Where are we?

Question: When you read the newspaper or watch the news, what issues stand out for you?

Jeanne Shaheen: Well certainly global warming is one of those things. If we hope to have a world where we can still inhabit it in the same way in the next century, then we need to begin to address that issue; not just today, but probably 20 years ago. Poverty is one of the other huge factors in what happens to people, and nuclear weapons, I think we need to hopefully disarm our nuclear weapons. And I hope … There was a time when I thought I would actually see that happening my lifetime. I’m becoming more discouraged about that today.

Recorded on: 6/13/07

Jeanne Shaheen talks about the continued problem of global poverty, arguing that it's hard to get someone to care about nuclear proliferation if they don't know where their next meal is coming from.

Lateral thinking: How to workshop innovative ideas

Don't underestimate the power of play when it comes to problem-solving.

Videos
  • As we get older, the work we consistently do builds "rivers of thinking." These give us a rich knowledge of a certain kind of area.
  • The problem with this, however, is that as those patterns get deeper, we get locked into them. When this happens it becomes a challenge to think differently — to break from the past and generate new ideas.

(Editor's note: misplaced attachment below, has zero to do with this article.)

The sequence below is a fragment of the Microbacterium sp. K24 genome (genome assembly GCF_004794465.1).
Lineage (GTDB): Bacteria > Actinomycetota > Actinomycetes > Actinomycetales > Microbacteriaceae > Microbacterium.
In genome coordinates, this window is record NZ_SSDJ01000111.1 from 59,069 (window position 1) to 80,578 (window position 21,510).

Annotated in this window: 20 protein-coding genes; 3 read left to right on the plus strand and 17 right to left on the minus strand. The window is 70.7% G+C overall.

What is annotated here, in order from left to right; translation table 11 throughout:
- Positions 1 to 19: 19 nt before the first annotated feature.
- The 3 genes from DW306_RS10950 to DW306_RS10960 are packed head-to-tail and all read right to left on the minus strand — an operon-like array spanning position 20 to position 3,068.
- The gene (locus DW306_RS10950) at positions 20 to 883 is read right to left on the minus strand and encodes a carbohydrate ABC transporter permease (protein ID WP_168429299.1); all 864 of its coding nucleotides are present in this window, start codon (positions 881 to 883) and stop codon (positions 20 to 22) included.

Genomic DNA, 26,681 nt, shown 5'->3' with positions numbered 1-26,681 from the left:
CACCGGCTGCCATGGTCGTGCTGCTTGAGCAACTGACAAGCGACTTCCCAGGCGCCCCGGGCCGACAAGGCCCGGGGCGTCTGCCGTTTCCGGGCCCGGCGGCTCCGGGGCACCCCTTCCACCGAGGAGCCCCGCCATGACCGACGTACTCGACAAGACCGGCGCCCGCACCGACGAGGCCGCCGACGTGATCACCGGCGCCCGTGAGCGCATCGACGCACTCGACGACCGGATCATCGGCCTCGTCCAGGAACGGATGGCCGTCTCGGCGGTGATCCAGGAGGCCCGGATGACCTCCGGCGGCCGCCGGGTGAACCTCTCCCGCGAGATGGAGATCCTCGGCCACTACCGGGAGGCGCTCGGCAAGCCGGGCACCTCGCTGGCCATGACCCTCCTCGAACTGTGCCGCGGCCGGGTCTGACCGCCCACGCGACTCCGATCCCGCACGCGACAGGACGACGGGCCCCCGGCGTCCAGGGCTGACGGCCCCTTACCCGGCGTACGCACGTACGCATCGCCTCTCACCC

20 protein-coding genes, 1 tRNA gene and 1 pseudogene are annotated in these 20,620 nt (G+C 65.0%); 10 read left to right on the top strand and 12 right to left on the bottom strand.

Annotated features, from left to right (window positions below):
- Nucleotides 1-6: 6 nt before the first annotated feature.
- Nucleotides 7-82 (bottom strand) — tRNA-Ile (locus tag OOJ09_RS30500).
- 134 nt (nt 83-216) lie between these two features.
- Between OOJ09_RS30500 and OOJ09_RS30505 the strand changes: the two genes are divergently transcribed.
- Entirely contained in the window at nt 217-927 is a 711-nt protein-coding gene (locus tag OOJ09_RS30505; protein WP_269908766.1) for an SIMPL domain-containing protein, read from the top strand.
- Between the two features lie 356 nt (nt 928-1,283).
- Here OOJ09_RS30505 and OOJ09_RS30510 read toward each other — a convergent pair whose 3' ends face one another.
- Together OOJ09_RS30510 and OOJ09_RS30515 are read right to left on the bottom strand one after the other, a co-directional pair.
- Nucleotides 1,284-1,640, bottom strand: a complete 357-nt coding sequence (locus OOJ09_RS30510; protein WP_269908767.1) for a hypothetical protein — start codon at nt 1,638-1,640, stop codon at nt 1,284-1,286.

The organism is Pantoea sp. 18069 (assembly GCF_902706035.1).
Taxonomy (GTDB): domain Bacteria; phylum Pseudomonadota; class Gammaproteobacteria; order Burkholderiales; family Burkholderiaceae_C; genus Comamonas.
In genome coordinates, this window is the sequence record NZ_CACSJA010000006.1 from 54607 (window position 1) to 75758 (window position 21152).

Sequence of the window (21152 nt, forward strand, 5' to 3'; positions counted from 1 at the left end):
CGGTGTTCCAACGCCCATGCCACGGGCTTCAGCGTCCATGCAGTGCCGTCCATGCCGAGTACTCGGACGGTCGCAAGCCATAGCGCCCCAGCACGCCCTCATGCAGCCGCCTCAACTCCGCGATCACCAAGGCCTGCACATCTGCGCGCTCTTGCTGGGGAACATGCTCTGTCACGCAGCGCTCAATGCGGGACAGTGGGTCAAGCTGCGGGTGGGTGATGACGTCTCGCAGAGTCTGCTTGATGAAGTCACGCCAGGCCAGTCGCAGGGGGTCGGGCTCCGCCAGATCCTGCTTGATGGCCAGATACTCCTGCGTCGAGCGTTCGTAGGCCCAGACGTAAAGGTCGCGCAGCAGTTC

• How do we get out of this rut? One way is to bring play and game mechanics into workshops. When we approach problem-solving from a perspective of fun, we lose our fear of failure, allowing us to think boldly and overcome built patterns.

Are these 100 people killing the planet?

Controversial map names CEOs of 100 companies producing 71 percent of the world's greenhouse gas emissions.

Image: Jordan Engel, reused via Decolonial Media License 0.1
Strange Maps
  • Just 100 companies produce 71 percent of the world's greenhouse gases.
  • This map lists their names and locations, and their CEOs.
  • The climate crisis may be too complex for these 100 people to solve, but naming and shaming them is a good start.
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Straight millennials are becoming less accepting of LGBTQ people

The surprising results come from a new GLAAD survey.

Photo credit: Clem Onojeghuo on Unsplash
Culture & Religion
  • The survey found that 18- to 34-year-old non-LGBTQ Americans reported feeling less comfortable around LGBTQ people in a variety of hypothetical situations.
  • The attitudes of older non-LGBTQ Americans have remained basically constant over the past few years.
  • Overall, about 80 percent of Americans support equal rights for LGBTQ people.
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